12:45 : But I think that’s kind of like the cherry on top if you do everything else, you’re in really good shape. But similarly, it can be whatever you like it could be you know you’re doing your brisk walk and you sort of Sprint whatever sprinting is for you know for a short period of time and then you rest for four or five times that period of time and it could be any anywhere between 15 seconds and two or three minutes nice long rest in between you do that two or three times something like that.

13:11 : And we know from other population studies that if you improve your cardiovascular fitness that’s associated with a decline in the rate of incidence of dementia. It was a bigger Scandinavian population study that showed this. So one way to figure out whether you are improving your cardiovascular fitness is to have some kind of like standardized test that you can do and then redo and see whether you’ve improved and you might do that every six months or something it’s not something you have to do a lot of the time.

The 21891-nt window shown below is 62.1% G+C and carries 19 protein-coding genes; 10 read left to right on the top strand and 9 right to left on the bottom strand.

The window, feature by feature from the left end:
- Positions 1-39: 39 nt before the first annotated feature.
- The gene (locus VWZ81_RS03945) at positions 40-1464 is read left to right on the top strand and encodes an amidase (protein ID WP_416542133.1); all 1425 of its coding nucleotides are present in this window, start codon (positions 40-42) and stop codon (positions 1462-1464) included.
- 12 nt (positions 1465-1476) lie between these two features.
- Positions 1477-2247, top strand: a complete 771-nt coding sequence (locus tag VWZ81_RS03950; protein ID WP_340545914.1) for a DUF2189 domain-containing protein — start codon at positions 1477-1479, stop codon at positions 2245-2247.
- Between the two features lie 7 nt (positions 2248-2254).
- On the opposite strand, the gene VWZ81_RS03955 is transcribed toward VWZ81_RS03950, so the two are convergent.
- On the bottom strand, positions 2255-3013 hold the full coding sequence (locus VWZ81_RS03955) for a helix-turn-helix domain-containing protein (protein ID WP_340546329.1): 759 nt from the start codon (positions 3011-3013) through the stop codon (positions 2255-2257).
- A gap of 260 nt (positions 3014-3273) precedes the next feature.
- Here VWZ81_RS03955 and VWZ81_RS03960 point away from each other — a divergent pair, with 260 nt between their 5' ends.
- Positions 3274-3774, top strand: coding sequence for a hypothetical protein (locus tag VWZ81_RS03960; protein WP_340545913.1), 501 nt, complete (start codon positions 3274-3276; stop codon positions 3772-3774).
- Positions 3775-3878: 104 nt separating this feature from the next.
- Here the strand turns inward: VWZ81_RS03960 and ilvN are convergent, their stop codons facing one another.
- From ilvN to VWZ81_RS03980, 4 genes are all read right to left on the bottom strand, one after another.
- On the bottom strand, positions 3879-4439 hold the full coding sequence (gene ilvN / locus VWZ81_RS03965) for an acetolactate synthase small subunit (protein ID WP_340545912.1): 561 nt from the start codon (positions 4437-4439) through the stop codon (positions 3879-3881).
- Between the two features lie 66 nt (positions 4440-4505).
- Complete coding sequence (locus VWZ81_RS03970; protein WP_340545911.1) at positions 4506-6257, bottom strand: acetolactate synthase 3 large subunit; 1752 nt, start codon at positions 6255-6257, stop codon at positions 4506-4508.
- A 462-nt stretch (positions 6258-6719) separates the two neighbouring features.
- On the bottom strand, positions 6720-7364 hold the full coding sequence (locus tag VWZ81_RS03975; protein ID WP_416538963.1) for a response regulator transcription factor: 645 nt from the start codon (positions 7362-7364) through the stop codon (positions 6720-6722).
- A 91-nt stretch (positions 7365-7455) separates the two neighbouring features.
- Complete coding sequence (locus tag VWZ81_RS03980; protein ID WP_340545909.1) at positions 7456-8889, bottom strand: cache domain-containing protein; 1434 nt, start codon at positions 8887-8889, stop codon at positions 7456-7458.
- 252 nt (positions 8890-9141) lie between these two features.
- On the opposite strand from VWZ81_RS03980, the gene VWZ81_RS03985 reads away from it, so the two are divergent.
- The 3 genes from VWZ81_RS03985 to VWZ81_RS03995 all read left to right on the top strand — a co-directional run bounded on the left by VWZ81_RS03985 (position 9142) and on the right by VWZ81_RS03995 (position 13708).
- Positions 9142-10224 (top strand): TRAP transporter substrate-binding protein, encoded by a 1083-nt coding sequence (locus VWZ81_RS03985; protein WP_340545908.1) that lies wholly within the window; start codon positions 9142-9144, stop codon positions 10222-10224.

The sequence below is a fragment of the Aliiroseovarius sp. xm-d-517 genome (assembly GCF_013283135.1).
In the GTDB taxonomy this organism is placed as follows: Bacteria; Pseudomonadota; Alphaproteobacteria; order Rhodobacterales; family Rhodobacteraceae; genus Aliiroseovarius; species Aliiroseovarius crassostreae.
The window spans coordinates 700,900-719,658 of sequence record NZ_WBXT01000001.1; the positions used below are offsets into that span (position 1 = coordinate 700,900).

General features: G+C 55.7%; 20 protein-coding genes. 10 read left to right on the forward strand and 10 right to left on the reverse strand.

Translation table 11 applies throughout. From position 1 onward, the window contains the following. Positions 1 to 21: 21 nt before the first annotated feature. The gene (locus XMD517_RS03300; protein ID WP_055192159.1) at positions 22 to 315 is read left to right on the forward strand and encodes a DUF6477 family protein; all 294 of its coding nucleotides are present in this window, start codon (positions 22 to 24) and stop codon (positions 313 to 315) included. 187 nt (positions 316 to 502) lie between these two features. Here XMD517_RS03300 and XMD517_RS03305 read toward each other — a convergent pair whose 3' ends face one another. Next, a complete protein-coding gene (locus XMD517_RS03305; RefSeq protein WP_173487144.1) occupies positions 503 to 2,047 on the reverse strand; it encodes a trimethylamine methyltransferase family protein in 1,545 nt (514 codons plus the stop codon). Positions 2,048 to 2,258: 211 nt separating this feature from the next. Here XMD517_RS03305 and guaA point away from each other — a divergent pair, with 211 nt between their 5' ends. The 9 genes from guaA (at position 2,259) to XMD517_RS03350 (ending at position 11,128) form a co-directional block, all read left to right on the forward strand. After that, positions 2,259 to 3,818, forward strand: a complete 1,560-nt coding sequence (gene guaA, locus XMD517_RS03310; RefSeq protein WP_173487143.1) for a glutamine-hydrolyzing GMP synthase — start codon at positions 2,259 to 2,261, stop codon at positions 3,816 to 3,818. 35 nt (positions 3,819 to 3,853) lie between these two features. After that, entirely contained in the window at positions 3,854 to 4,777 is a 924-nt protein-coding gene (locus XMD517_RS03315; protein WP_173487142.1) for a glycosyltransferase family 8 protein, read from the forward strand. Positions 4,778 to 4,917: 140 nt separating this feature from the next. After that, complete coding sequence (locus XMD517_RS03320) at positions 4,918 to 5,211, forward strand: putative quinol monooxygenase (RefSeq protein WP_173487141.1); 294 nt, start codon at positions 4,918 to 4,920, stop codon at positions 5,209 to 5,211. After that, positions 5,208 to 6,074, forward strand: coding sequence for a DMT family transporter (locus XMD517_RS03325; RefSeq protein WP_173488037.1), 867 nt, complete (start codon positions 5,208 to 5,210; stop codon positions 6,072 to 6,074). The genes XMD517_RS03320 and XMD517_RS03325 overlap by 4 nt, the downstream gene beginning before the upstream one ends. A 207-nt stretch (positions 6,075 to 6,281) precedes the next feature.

13:48 : And if you aren’t very physically active, active to begin with, just your brisk walking is going to improve your cardiovascular fitness it’s going to be great if you’re already fairly physically active, but you want to improve your cardiovascular fitness a bit more than I think that, you know, having a session that’s a little bit more intense with those intervals, like I talked about is going to help more it sort of depends where your starting point is, but to figure out whether you are improving your cardiovascular fitness with some kind of hard metric, you know, people talk about something called V O2 Max, which is the maximum amount of oxygen your body can use during exercise.